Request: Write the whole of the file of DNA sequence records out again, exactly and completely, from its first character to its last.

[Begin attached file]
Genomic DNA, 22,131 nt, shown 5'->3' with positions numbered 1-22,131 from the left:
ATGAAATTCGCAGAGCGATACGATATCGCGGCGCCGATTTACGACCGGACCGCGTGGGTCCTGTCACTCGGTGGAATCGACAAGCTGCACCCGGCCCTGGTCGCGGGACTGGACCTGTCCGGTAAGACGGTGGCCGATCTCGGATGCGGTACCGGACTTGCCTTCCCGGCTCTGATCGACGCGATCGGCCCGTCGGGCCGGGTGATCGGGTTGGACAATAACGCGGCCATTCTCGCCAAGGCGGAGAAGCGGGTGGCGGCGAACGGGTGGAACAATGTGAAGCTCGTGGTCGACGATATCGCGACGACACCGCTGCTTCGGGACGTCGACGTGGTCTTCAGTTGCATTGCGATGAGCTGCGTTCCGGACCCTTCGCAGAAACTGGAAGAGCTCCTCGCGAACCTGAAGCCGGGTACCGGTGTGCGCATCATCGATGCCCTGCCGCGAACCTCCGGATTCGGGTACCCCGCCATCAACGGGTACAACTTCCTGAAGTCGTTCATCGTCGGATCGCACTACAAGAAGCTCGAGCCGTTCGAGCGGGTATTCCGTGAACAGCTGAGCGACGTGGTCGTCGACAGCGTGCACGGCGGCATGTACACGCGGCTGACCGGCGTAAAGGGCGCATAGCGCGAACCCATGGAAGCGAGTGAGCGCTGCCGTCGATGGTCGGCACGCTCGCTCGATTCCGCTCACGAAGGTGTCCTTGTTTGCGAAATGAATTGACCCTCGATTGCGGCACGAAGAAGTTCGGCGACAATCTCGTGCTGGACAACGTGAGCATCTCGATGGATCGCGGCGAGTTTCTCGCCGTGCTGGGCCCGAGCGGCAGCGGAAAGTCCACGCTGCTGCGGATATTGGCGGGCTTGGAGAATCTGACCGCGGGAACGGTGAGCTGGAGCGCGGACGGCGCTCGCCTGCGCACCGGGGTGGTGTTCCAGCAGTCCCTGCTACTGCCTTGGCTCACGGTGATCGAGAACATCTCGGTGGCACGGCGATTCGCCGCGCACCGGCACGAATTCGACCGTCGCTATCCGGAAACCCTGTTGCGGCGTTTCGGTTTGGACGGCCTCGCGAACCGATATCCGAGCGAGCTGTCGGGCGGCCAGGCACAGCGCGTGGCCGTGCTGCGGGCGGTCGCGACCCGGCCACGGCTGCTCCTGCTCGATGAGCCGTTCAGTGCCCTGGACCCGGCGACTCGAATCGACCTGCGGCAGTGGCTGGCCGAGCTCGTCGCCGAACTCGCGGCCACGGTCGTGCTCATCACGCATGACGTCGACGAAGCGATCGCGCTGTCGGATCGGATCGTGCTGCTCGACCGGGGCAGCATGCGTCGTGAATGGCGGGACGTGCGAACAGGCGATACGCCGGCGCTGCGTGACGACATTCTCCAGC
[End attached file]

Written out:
Genomic DNA, 22,131 nt, shown 5'->3' with positions numbered 1-22,131 from the left:
ATGAAATTCGCAGAGCGATACGATATCGCGGCGCCGATTTACGACCGGACCGCGTGGGTCCTGTCACTCGGTGGAATCGACAAGCTGCACCCGGCCCTGGTCGCGGGACTGGACCTGTCCGGTAAGACGGTGGCCGATCTCGGATGCGGTACCGGACTTGCCTTCCCGGCTCTGATCGACGCGATCGGCCCGTCGGGCCGGGTGATCGGGTTGGACAATAACGCGGCCATTCTCGCCAAGGCGGAGAAGCGGGTGGCGGCGAACGGGTGGAACAATGTGAAGCTCGTGGTCGACGATATCGCGACGACACCGCTGCTTCGGGACGTCGACGTGGTCTTCAGTTGCATTGCGATGAGCTGCGTTCCGGACCCTTCGCAGAAACTGGAAGAGCTCCTCGCGAACCTGAAGCCGGGTACCGGTGTGCGCATCATCGATGCCCTGCCGCGAACCTCCGGATTCGGGTACCCCGCCATCAACGGGTACAACTTCCTGAAGTCGTTCATCGTCGGATCGCACTACAAGAAGCTCGAGCCGTTCGAGCGGGTATTCCGTGAACAGCTGAGCGACGTGGTCGTCGACAGCGTGCACGGCGGCATGTACACGCGGCTGACCGGCGTAAAGGGCGCATAGCGCGAACCCATGGAAGCGAGTGAGCGCTGCCGTCGATGGTCGGCACGCTCGCTCGATTCCGCTCACGAAGGTGTCCTTGTTTGCGAAATGAATTGACCCTCGATTGCGGCACGAAGAAGTTCGGCGACAATCTCGTGCTGGACAACGTGAGCATCTCGATGGATCGCGGCGAGTTTCTCGCCGTGCTGGGCCCGAGCGGCAGCGGAAAGTCCACGCTGCTGCGGATATTGGCGGGCTTGGAGAATCTGACCGCGGGAACGGTGAGCTGGAGCGCGGACGGCGCTCGCCTGCGCACCGGGGTGGTGTTCCAGCAGTCCCTGCTACTGCCTTGGCTCACGGTGATCGAGAACATCTCGGTGGCACGGCGATTCGCCGCGCACCGGCACGAATTCGACCGTCGCTATCCGGAAACCCTGTTGCGGCGTTTCGGTTTGGACGGCCTCGCGAACCGATATCCGAGCGAGCTGTCGGGCGGCCAGGCACAGCGCGTGGCCGTGCTGCGGGCGGTCGCGACCCGGCCACGGCTGCTCCTGCTCGATGAGCCGTTCAGTGCCCTGGACCCGGCGACTCGAATCGACCTGCGGCAGTGGCTGGCCGAGCTCGTCGCCGAACTCGCGGCCACGGTCGTGCTCATCACGCATGACGTCGACGAAGCGATCGCGCTGTCGGATCGGATCGTGCTGCTCGACCGGGGCAGCATGCGTCGTGAATGGCGGGACGTGCGAACAGGCGATACGCCGGCGCTGCGTGACGACATTCTCCAGC